NASA is looking at developing a public competition that would pit competitors in developing fast, powerful computers that would help support advanced applications.
According to NASA, despite tremendous progress made in the past few decades, computational fluid dynamics (CFD) tools in particular are too slow for simulation of complex geometry flows, particularly those involving flow separation and combustion applications. To enable high-fidelity CFD for multi-disciplinary analysis and design, the speed of computation must be increased by orders of magnitude, the space agency said.
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“Opportunities exist to reduce time to solution by orders of magnitude by exploiting algorithmic developments in such areas as grid adaptation, higher-order methods and efficient solution techniques for high performance computing hardware. A potential prize challenge will require that speed gains are to be achieved primarily by algorithmic enhancements, not by hardware (i.e., scaling to larger number of cores),” NASA stated.
The challenge, if it is actually made official, will provide selected base geometries and flow conditions and the time it takes to perform simulations using what’s known as NASA's FUN3D code. NASA said FUN3D was developed in the late 1980s as a research code. The code’s original purpose was to study existing algorithms and to develop new algorithms for unstructured-grid fluid dynamic simulations.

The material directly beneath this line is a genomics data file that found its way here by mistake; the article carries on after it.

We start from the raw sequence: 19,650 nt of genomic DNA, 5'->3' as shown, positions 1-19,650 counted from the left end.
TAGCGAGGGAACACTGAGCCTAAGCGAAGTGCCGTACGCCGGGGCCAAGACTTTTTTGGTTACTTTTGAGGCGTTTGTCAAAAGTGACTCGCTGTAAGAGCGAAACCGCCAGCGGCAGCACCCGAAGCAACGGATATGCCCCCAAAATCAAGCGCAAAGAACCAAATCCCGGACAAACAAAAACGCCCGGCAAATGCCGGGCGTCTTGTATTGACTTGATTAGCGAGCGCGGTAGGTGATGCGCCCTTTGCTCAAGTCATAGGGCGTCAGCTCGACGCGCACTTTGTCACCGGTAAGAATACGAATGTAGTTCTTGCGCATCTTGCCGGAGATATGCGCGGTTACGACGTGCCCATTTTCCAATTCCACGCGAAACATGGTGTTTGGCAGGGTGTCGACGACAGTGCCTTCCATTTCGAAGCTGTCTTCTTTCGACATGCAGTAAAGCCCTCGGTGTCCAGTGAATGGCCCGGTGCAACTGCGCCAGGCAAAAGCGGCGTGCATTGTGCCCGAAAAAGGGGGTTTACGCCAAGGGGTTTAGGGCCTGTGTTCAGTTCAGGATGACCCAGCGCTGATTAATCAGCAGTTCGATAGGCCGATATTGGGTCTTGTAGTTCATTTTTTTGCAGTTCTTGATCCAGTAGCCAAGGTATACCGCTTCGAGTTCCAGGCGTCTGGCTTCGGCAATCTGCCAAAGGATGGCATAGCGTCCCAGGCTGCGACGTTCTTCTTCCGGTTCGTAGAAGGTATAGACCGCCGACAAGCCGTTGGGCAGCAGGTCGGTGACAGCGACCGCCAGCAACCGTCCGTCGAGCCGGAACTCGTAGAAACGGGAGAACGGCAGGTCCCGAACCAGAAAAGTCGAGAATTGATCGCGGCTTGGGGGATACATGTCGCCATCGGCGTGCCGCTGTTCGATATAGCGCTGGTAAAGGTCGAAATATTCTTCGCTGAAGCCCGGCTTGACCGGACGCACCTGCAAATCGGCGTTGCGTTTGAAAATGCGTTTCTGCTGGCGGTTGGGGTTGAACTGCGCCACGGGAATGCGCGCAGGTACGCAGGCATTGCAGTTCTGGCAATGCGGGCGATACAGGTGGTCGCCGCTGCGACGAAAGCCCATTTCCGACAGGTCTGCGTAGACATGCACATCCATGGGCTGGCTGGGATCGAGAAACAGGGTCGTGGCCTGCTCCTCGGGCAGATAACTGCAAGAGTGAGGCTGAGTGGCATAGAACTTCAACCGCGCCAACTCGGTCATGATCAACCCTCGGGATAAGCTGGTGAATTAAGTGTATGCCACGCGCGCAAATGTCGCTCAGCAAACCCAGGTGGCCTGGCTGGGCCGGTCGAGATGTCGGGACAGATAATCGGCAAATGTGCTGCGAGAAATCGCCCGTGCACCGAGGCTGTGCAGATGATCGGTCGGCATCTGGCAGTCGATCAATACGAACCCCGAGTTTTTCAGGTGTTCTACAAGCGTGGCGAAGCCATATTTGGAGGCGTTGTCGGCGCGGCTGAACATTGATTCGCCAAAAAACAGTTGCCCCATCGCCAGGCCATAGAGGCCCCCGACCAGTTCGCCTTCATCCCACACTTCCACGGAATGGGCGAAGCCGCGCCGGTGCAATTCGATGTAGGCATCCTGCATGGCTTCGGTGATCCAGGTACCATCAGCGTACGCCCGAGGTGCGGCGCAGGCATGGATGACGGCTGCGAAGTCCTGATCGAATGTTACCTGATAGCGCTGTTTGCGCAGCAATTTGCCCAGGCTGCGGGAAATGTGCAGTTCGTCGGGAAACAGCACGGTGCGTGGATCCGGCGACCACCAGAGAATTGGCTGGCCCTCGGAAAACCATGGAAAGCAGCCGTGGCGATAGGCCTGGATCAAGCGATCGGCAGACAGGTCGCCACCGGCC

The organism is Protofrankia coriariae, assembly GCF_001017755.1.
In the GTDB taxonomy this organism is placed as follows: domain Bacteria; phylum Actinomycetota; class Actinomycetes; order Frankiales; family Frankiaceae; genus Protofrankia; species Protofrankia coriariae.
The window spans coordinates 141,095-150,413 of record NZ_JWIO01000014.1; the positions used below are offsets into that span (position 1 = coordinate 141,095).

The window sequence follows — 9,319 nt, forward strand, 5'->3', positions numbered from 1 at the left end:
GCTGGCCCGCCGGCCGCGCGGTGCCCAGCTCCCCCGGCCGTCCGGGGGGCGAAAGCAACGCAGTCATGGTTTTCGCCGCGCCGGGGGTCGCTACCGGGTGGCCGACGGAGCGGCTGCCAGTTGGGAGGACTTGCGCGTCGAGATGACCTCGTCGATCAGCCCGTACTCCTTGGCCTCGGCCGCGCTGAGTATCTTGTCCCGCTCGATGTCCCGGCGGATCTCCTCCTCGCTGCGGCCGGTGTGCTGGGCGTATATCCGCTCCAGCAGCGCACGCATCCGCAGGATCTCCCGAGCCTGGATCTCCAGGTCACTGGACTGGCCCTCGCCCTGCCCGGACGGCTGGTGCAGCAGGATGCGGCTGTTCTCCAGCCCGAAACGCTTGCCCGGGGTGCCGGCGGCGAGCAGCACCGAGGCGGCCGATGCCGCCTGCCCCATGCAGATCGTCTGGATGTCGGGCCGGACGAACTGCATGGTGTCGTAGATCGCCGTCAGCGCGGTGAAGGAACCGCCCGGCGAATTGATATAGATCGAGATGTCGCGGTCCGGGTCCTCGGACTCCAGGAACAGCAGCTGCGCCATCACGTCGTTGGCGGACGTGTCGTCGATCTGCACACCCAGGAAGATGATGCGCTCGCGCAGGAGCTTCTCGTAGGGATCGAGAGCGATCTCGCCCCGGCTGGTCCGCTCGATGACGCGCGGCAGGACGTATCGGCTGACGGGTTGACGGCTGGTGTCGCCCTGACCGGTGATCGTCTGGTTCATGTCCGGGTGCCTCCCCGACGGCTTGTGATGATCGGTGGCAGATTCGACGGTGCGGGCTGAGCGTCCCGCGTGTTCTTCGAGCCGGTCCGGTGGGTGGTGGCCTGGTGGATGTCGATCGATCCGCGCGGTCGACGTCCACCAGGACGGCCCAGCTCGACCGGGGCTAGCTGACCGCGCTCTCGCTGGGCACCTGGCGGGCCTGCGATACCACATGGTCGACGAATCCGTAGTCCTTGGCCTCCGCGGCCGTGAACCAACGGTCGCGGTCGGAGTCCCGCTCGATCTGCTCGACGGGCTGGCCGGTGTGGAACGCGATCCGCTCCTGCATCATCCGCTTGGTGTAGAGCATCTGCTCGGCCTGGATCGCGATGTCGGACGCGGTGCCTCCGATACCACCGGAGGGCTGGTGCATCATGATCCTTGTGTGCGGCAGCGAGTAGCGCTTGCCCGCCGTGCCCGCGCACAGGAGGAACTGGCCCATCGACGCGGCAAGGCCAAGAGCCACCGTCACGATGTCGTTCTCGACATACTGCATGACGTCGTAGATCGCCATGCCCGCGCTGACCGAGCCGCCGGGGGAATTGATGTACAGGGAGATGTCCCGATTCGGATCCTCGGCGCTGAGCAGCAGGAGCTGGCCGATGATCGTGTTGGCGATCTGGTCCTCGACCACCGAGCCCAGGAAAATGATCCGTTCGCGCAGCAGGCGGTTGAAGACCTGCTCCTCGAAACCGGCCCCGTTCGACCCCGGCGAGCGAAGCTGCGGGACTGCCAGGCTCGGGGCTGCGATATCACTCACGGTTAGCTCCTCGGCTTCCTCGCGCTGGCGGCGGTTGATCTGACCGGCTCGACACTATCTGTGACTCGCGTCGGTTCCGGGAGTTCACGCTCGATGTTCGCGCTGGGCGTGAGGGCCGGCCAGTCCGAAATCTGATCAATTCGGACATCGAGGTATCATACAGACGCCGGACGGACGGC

The idea is that the problem that now takes 3,000 wall-clock hours on 3,000 cores, for example, will reduce to 30 or 3 hours for 100x or 1000x speed up, respectively. “These would be considered to be gains and, thus, Fast Computing capability will allow high-fidelity multidisciplinary analysis to be used in early stages of vehicle development, resulting in novel configurations that are energy efficient and environment friendly toward research and development objectives,” NASA stated.
The prize for demonstrating a LEVEL I - 100x increase is planned to be $225,000 and the purse for demonstrating a LEVEL II – a 1,000x speed increase is planned to be $500,000. Up to 20% of the prize purse may be used to reward competitors for successful completion of a qualification round for both LEVEL I, and, LEVEL II, NASA said.
For now, NASA has issued a Request For Information to determine interest in developing such a fast computing challenge.
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